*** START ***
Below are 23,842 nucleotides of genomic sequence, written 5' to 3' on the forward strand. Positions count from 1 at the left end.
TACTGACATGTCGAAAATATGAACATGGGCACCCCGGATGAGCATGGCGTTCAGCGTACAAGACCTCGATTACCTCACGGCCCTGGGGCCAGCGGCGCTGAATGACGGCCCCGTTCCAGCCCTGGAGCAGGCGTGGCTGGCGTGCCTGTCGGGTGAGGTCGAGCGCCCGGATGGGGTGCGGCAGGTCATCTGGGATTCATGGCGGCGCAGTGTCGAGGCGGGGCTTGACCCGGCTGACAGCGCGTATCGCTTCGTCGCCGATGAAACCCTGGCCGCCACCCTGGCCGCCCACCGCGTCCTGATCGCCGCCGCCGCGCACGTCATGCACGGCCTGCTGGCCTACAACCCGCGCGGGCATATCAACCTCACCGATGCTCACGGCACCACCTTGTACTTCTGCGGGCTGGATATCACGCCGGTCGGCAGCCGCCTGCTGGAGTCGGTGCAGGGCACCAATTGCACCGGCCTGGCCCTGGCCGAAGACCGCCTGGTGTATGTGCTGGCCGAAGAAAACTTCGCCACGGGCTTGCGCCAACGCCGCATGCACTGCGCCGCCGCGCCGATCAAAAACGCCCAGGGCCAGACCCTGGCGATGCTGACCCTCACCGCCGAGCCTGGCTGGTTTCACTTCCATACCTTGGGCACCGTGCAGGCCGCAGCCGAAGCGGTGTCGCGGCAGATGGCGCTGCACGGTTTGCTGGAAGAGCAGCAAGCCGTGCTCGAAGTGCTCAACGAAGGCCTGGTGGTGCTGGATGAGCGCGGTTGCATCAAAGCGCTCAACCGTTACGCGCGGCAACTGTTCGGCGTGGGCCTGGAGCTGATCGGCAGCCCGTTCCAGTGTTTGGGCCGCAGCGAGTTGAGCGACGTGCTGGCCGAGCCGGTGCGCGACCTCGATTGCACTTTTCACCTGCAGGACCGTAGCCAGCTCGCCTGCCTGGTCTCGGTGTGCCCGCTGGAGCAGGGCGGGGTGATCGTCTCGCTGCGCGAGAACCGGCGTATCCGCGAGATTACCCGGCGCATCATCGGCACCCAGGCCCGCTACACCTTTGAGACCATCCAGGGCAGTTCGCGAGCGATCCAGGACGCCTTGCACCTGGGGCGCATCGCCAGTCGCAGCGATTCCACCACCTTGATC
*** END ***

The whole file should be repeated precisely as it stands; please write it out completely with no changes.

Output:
Below are 23,842 nucleotides of genomic sequence, written 5' to 3' on the forward strand. Positions count from 1 at the left end.
TACTGACATGTCGAAAATATGAACATGGGCACCCCGGATGAGCATGGCGTTCAGCGTACAAGACCTCGATTACCTCACGGCCCTGGGGCCAGCGGCGCTGAATGACGGCCCCGTTCCAGCCCTGGAGCAGGCGTGGCTGGCGTGCCTGTCGGGTGAGGTCGAGCGCCCGGATGGGGTGCGGCAGGTCATCTGGGATTCATGGCGGCGCAGTGTCGAGGCGGGGCTTGACCCGGCTGACAGCGCGTATCGCTTCGTCGCCGATGAAACCCTGGCCGCCACCCTGGCCGCCCACCGCGTCCTGATCGCCGCCGCCGCGCACGTCATGCACGGCCTGCTGGCCTACAACCCGCGCGGGCATATCAACCTCACCGATGCTCACGGCACCACCTTGTACTTCTGCGGGCTGGATATCACGCCGGTCGGCAGCCGCCTGCTGGAGTCGGTGCAGGGCACCAATTGCACCGGCCTGGCCCTGGCCGAAGACCGCCTGGTGTATGTGCTGGCCGAAGAAAACTTCGCCACGGGCTTGCGCCAACGCCGCATGCACTGCGCCGCCGCGCCGATCAAAAACGCCCAGGGCCAGACCCTGGCGATGCTGACCCTCACCGCCGAGCCTGGCTGGTTTCACTTCCATACCTTGGGCACCGTGCAGGCCGCAGCCGAAGCGGTGTCGCGGCAGATGGCGCTGCACGGTTTGCTGGAAGAGCAGCAAGCCGTGCTCGAAGTGCTCAACGAAGGCCTGGTGGTGCTGGATGAGCGCGGTTGCATCAAAGCGCTCAACCGTTACGCGCGGCAACTGTTCGGCGTGGGCCTGGAGCTGATCGGCAGCCCGTTCCAGTGTTTGGGCCGCAGCGAGTTGAGCGACGTGCTGGCCGAGCCGGTGCGCGACCTCGATTGCACTTTTCACCTGCAGGACCGTAGCCAGCTCGCCTGCCTGGTCTCGGTGTGCCCGCTGGAGCAGGGCGGGGTGATCGTCTCGCTGCGCGAGAACCGGCGTATCCGCGAGATTACCCGGCGCATCATCGGCACCCAGGCCCGCTACACCTTTGAGACCATCCAGGGCAGTTCGCGAGCGATCCAGGACGCCTTGCACCTGGGGCGCATCGCCAGTCGCAGCGATTCCACCACCTTGATC